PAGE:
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Burst Management

To take a single picture with your iPhone, tap the shutter button. To capture multiple pictures of fast-moving activity in rapid succession, tap and hold the shutter button. This is called a Burst.

I didn’t know about Burst photos until I took one by accident. I pressed the shutter button for a moment longer than necessary and heard what sounded like machine gun fire. By the time I took my finger off the shutter button, I had taken about 18 frames of the same slow-moving subject. I don’t need all of those!

The iPhone bundles these individual images into one thumbnail image in the “All Photos” album, and also in the “Burst” album.

Whether you intend to take Burst photos (great for fast-moving sports and animals), or you take them by accident (as many of us have), here’s how to manage the collection of pictures:

  • Open the Photos app.
  • Locate the burst photos in the All Photos or Bursts albums.
  • Tap the thumbnail of the image. It will say “Burst (# Photos)” in the upper left corner of the image.
  • Tap “Select” at the bottom of the screen.
  • Select the image(s) you wish to keep.
  • Tap “Done” in the upper right corner of the screen.
  • Tap “Keep Only # Favorites.”
  • The individual images that you selected will be in your “All Photos” album and that Burst collection will be gone.

Check your Photos app for a Burst album. You may wish to delete some of the frames you don’t need.

 

Call Back Survey

After working my way through a company’s tedious phone tree system, the last thing I want to do is agree to their call-back survey offer. Yet, I say “Yes” every time.

Here’s why:

I have no idea whether the person who eventually helps me knows if I have agreed to the follow-up survey, but on the chance that he/she does know, and might step up the level of service in return for my positive feedback, I agree to the survey.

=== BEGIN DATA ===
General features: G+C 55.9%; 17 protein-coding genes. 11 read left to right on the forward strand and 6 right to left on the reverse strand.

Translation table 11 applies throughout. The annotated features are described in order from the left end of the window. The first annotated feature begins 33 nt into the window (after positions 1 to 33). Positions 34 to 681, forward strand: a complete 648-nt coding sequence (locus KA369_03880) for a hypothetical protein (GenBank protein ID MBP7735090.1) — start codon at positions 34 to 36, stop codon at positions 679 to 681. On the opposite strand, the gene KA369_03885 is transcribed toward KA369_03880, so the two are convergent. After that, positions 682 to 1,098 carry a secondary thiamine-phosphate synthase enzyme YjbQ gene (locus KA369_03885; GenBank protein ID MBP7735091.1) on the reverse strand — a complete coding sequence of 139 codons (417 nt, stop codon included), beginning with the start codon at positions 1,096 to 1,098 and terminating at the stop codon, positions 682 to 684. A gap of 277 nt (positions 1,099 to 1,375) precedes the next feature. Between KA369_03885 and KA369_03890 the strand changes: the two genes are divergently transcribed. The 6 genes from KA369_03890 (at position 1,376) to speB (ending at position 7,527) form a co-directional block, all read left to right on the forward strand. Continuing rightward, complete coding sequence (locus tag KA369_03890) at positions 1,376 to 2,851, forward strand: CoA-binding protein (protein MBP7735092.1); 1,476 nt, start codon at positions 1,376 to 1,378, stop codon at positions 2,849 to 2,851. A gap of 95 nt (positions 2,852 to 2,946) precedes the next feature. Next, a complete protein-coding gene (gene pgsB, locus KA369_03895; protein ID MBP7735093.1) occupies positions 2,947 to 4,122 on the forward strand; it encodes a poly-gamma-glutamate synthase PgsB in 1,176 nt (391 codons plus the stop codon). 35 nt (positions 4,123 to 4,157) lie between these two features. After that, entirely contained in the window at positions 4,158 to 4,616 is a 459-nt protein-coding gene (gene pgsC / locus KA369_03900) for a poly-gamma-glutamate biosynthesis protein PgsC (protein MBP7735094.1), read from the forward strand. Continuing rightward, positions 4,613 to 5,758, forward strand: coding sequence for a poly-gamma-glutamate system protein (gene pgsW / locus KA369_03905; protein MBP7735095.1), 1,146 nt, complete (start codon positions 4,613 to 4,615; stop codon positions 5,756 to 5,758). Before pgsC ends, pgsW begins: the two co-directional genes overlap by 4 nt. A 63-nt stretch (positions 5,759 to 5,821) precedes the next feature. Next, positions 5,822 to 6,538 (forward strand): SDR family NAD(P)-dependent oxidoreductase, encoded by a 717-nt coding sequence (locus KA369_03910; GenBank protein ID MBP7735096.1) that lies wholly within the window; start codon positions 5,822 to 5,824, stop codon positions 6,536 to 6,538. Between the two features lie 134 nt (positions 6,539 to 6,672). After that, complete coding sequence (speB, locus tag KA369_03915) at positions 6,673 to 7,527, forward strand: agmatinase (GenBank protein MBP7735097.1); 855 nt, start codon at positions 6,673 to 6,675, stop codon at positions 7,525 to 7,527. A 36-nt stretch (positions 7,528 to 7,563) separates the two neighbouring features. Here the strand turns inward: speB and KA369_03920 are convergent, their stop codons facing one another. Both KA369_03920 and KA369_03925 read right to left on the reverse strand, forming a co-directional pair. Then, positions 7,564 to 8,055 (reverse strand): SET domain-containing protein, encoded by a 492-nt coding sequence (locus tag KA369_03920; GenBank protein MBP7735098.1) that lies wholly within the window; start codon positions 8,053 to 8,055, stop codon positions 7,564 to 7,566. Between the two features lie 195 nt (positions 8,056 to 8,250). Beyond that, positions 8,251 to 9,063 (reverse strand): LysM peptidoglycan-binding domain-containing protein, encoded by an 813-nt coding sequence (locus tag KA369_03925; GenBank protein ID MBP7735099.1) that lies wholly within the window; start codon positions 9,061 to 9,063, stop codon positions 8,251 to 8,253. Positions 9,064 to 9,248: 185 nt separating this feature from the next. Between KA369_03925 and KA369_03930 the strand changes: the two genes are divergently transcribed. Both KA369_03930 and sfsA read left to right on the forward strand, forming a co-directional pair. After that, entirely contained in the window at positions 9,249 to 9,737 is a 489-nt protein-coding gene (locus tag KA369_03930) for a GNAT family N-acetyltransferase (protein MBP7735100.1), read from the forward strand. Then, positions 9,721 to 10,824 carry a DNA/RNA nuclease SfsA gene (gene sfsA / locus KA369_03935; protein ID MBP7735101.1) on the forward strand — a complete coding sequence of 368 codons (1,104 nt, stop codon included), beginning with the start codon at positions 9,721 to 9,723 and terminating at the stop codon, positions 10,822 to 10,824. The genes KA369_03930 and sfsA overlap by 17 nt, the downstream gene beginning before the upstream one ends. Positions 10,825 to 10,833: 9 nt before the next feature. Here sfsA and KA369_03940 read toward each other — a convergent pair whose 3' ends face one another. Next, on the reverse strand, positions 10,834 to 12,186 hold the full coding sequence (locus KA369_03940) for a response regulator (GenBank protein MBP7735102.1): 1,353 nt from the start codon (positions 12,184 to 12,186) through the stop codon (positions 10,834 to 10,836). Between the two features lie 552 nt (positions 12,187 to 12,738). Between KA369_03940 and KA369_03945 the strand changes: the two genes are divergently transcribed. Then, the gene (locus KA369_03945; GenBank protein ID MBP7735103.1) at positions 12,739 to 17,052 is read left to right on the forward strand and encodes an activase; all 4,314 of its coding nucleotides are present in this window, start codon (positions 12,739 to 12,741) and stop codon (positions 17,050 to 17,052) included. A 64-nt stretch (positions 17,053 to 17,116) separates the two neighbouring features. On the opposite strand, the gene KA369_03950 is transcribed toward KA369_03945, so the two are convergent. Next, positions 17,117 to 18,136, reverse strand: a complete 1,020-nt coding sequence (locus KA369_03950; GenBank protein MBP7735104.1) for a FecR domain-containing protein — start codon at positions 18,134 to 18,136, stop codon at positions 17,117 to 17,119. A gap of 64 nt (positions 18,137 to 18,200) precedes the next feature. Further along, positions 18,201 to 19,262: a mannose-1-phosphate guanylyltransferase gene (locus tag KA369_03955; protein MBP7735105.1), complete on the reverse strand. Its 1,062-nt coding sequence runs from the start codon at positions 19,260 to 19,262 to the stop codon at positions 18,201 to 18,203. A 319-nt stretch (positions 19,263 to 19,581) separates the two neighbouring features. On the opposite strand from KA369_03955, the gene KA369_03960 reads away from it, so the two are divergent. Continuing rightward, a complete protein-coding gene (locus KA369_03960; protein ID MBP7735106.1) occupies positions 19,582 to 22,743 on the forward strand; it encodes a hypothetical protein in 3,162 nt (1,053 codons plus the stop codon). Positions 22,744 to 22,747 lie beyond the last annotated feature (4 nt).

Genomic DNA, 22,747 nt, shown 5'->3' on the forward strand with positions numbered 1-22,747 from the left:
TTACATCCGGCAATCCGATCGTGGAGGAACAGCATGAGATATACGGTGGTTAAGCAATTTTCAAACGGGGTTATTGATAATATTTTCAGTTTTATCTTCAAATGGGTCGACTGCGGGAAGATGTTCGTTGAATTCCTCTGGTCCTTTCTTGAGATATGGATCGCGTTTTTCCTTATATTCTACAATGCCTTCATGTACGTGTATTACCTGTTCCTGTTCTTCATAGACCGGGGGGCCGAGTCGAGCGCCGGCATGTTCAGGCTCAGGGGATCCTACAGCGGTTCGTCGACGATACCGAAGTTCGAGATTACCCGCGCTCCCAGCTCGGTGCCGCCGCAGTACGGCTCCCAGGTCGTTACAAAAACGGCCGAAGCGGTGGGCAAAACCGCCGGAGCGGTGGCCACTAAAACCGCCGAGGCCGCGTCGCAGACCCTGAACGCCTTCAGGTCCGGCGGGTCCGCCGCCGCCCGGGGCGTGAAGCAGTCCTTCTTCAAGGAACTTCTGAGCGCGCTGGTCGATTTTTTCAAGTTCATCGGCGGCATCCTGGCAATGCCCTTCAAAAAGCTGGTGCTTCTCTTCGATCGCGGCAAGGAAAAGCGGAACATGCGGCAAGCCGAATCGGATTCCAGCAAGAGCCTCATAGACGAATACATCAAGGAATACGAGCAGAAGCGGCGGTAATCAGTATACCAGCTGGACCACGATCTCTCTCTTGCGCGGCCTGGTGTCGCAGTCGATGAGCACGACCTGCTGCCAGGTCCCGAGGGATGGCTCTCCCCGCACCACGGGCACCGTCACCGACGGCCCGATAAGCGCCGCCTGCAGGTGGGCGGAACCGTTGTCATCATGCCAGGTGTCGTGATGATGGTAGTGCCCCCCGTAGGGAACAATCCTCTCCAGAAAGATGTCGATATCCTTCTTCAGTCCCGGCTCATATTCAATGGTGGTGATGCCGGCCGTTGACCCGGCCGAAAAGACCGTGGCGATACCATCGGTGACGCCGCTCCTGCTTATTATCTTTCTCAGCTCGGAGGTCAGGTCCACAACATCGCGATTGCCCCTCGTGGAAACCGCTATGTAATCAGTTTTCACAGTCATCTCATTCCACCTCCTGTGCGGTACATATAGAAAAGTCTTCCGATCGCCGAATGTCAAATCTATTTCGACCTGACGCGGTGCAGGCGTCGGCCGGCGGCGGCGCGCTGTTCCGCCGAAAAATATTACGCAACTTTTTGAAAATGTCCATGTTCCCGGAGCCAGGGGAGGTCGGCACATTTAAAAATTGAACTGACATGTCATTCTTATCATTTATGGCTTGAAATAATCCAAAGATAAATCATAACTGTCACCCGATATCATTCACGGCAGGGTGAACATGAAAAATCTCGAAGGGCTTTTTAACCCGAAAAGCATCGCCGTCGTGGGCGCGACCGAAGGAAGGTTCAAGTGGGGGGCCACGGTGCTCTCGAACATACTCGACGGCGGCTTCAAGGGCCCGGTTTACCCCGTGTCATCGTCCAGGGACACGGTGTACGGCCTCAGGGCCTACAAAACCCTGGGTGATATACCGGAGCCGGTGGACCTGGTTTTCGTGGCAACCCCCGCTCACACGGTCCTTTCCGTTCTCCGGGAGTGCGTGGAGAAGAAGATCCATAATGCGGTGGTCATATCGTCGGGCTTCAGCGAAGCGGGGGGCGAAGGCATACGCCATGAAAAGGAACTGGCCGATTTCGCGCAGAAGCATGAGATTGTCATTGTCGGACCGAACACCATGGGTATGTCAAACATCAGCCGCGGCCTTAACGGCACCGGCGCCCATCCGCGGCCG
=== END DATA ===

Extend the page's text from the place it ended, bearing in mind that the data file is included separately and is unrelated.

Then, once the survey call comes in, I can choose to ignore it, or, depending on my experience, participate. Seems like a no-lose option.

Press #1 if you agree.

Trading Up?

If you traded in your car to buy a new car, would you leave your house keys, wallet, and phone in the trade-in? Of course not.

Yet, many people leave their smartphones — fully loaded with emails and passwords and personal information — at the phone store when they buy a new phone. Just as bad. Please don’t do that.

If you buy a new phone:

  • Be sure you have a recent backup of your current phone, either to the cloud or to a computer.
  • Test the new phone to be sure that you can make calls and receive calls.
  • Enter your personal information into your new phone: Apple ID, email, apps, etc.
  • Test your new phone to be sure you can get your contacts, calendar, email, etc.
  • Sign out of everything on your current phone and then “Erase all Content and Settings.”

Only after you have erased everything from the phone — which restores it to the factory settings — should you consider trading it in, or even giving it to a friend or family member.

(Even if the person at the store offers to wipe your phone clean for you, I recommend that you decline. Do it yourself to be sure it gets done.)

Or, just keep the old phone as a backup of all of your information. You will probably never need it, but at least you’ll be sure no one got your information from that phone.

If you recently bought a new phone and left your old, fully-loaded phone at the store, you should change your passwords for your email address(es), your Apple ID, your Amazon account, and any other site/app that had a password stored in the phone.

And then … enjoy your new phone!